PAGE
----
Bacton fault sparks record gas price surge
- Credit: Mike Page
Norfolk was at the centre of a record surge in gas prices yesterday when a fault at the Bacton terminal caused a major import pipeline to be shut down.
A water pump failure in the UK-Belgium Interconnector – one of Britain's three import pipelines from Europe – sparked the price in British wholesale gas to rocket to a seven year high.
Downing Street last night insisted the country's gas supplies were not running out after fears were raised that the country was on the brink of being exposed by its dwindling gas stores that had been hit by an increased demand for household heating due to a prolonged spell of wintery weather
A government spokesman denied the country was on the verge of seeing the lights go out after it emerged that Britain may have as little as two day's worth of gas in its reserves, which are likely to come under further pressure from a fresh bout of cold weather forecast for the weekend.
However, experts said that the East could hold the key to bringing greater energy security to Britain, after revealing that a new venture between British Gas owners Centrica and Great Yarmouth-based Perenco UK was working on a plan to store natural gas in an existing offshore reservoir created in the depleted Baird field off the Norfolk coast.
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James Gray, inward investment director at the East of England Energy Group, said the region had a pivotal role to play in gas storage.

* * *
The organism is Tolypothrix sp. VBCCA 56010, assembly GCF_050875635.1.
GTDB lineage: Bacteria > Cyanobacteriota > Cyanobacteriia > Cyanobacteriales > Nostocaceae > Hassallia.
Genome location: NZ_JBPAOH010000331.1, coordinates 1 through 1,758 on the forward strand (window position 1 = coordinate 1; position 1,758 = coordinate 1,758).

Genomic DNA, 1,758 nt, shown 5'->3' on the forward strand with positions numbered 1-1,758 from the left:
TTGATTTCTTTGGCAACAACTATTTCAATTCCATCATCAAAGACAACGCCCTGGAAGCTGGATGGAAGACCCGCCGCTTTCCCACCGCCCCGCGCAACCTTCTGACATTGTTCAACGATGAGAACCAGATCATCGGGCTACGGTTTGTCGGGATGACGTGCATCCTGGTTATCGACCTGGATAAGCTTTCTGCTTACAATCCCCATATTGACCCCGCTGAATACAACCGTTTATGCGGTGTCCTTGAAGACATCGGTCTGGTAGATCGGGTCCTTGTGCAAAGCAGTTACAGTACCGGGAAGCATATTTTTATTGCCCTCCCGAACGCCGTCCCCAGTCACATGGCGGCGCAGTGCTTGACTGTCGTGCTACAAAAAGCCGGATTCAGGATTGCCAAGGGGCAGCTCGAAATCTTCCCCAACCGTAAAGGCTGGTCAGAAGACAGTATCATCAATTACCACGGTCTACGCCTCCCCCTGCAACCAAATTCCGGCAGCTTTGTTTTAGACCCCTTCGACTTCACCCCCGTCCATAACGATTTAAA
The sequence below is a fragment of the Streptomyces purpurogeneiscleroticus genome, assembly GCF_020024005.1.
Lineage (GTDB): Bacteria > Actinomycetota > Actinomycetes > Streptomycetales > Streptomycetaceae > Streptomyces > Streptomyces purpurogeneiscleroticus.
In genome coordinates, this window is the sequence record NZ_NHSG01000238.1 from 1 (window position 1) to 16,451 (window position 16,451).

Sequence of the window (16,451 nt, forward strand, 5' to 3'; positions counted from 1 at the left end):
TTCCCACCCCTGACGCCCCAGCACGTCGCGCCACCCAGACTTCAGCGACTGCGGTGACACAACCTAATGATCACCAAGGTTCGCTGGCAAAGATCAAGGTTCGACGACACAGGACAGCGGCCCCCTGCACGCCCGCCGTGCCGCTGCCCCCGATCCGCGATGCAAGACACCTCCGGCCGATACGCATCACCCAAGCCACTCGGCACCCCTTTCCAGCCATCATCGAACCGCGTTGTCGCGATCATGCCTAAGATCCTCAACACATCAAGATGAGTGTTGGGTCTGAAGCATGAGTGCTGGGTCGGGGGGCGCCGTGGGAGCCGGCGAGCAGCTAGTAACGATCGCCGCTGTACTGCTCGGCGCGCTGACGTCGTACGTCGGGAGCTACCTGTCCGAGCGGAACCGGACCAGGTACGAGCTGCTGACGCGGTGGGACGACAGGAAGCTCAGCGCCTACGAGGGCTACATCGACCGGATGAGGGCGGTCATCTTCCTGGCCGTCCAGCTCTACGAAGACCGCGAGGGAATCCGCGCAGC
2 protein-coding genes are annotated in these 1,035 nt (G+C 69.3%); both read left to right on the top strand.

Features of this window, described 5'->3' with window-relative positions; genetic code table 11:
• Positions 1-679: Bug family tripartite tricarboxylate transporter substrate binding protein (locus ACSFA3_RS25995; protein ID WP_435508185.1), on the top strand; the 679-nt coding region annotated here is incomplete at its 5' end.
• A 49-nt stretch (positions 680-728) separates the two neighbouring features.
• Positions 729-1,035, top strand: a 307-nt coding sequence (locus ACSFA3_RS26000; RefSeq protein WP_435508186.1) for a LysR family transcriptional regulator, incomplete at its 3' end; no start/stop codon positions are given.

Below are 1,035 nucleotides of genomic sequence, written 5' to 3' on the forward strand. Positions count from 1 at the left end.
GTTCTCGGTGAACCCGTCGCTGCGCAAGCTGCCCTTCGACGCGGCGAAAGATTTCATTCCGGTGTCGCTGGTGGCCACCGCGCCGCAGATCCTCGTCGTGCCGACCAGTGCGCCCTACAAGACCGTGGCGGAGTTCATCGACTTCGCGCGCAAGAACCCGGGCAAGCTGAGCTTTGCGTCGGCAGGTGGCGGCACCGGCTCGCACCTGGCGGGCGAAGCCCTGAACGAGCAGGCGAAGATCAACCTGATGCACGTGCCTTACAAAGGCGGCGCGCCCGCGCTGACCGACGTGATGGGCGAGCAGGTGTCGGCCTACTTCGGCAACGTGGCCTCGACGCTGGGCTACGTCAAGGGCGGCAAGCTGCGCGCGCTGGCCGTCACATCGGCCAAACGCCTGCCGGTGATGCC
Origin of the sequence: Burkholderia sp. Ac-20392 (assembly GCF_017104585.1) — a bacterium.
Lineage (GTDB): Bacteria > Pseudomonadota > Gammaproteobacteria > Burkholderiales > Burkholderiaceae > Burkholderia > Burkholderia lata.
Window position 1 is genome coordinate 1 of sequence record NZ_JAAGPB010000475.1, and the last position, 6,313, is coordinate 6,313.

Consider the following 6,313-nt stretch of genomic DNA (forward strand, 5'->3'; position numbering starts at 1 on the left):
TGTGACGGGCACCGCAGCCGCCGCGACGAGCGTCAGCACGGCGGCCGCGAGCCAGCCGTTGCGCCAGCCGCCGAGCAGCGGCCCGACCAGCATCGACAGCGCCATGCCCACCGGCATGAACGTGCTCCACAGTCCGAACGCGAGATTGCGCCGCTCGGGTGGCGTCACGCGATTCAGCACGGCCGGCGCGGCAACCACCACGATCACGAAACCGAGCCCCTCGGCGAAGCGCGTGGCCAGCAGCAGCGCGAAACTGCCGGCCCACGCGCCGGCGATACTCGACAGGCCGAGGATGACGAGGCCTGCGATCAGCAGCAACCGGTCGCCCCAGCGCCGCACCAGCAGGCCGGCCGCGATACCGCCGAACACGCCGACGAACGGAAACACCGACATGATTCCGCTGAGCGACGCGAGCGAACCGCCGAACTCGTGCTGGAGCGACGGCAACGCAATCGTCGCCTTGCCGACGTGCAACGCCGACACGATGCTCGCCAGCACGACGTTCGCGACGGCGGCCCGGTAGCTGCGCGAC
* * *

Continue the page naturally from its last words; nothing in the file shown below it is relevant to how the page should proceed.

'Depleted gas fields in the southern North Sea have massive potential as gas storage facilities plus we have the infrastructure in facilities like Bacton to pump the gas into the national network,' he said. 'Our businesses have the expertise to deliver this.
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'Centrica Storage and Perenco UK have come together in a joint venture, Bacton Storage Company Limited (BSCL), with the objective of storing natural gas in an existing offshore reservoir created in the depleted Baird field off the Norfolk coast.'
He added: 'The challenge facing our energy supply is no great surprise. Analysts and the industry have been flagging this up for years. At full capacity, Britain's gas storage infrastructure can hold a supply of 15 days compared with more than 100 days in France and Germany.
Gas flow to the Bacton gas terminal – where 30pc of Britain's gas flows into Norfolk – was shut down at 7am, before the problem was fixed by engineers and flow returned to full capacity at 3.30pm.
Gas prices for within-day delivery rose to 150p a term, more than 50pc above Thursday's closing price.
Interconnector stated on its website: 'Interconnector UK Ltd (IUK) can confirm that there has been a technical issue at its Bacton site and it has stopped gas flow into the UK. The problem occurred at approximately 0700 UKT today and has been diagnosed as a water pump failure in the Boiler House.'
The government insisted that gas storage was not the primary supply for the country's gas needs.
A Downing Street spokesman said: 'The absolute key thing on this is that supplies are not running out.
'The gas market is how we source our supplies and that market continues to function well.'
Meanwhile, a Department of Energy and Climate Change (DECC) spokeswoman said: 'Protracted cold weather increases demand but the UK gas market is responsive and our gas needs are continuing to be met.
'Gas storage would never be the sole source of gas meeting our needs, so it is misleading to talk purely about how many days' supply is in storage.'
She said that while half of the nation's gas needs were supplied from the North Sea, there were also pipelines from Norway and elsewhere in Europe, shipments of liquefied natural gas and storage.